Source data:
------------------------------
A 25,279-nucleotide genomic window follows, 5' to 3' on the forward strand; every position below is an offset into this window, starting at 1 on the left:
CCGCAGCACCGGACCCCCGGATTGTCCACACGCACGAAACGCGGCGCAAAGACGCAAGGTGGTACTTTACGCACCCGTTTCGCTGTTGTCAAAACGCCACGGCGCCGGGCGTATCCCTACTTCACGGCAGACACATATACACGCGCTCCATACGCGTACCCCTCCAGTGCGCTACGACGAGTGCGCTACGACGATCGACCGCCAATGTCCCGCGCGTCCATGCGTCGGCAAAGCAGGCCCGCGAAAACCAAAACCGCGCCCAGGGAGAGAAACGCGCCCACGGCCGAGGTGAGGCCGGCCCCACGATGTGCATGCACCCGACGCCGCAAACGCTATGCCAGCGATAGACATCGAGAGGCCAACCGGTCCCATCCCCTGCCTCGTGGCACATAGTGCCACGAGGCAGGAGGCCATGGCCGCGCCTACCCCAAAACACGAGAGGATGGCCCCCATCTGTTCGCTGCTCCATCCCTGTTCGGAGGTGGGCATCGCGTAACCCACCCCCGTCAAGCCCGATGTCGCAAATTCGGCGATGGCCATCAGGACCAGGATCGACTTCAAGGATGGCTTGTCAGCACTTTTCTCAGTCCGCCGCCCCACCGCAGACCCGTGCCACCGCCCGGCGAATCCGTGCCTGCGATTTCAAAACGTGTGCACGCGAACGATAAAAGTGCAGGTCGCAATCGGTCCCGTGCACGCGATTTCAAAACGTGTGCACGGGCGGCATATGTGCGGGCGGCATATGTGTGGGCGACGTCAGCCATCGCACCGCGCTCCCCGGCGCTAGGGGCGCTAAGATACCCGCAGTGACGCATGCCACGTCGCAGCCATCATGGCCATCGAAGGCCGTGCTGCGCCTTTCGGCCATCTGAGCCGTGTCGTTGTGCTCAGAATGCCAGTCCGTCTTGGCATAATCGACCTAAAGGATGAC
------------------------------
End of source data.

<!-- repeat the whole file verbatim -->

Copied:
A 25,279-nucleotide genomic window follows, 5' to 3' on the forward strand; every position below is an offset into this window, starting at 1 on the left:
CCGCAGCACCGGACCCCCGGATTGTCCACACGCACGAAACGCGGCGCAAAGACGCAAGGTGGTACTTTACGCACCCGTTTCGCTGTTGTCAAAACGCCACGGCGCCGGGCGTATCCCTACTTCACGGCAGACACATATACACGCGCTCCATACGCGTACCCCTCCAGTGCGCTACGACGAGTGCGCTACGACGATCGACCGCCAATGTCCCGCGCGTCCATGCGTCGGCAAAGCAGGCCCGCGAAAACCAAAACCGCGCCCAGGGAGAGAAACGCGCCCACGGCCGAGGTGAGGCCGGCCCCACGATGTGCATGCACCCGACGCCGCAAACGCTATGCCAGCGATAGACATCGAGAGGCCAACCGGTCCCATCCCCTGCCTCGTGGCACATAGTGCCACGAGGCAGGAGGCCATGGCCGCGCCTACCCCAAAACACGAGAGGATGGCCCCCATCTGTTCGCTGCTCCATCCCTGTTCGGAGGTGGGCATCGCGTAACCCACCCCCGTCAAGCCCGATGTCGCAAATTCGGCGATGGCCATCAGGACCAGGATCGACTTCAAGGATGGCTTGTCAGCACTTTTCTCAGTCCGCCGCCCCACCGCAGACCCGTGCCACCGCCCGGCGAATCCGTGCCTGCGATTTCAAAACGTGTGCACGCGAACGATAAAAGTGCAGGTCGCAATCGGTCCCGTGCACGCGATTTCAAAACGTGTGCACGGGCGGCATATGTGCGGGCGGCATATGTGTGGGCGACGTCAGCCATCGCACCGCGCTCCCCGGCGCTAGGGGCGCTAAGATACCCGCAGTGACGCATGCCACGTCGCAGCCATCATGGCCATCGAAGGCCGTGCTGCGCCTTTCGGCCATCTGAGCCGTGTCGTTGTGCTCAGAATGCCAGTCCGTCTTGGCATAATCGACCTAAAGGATGAC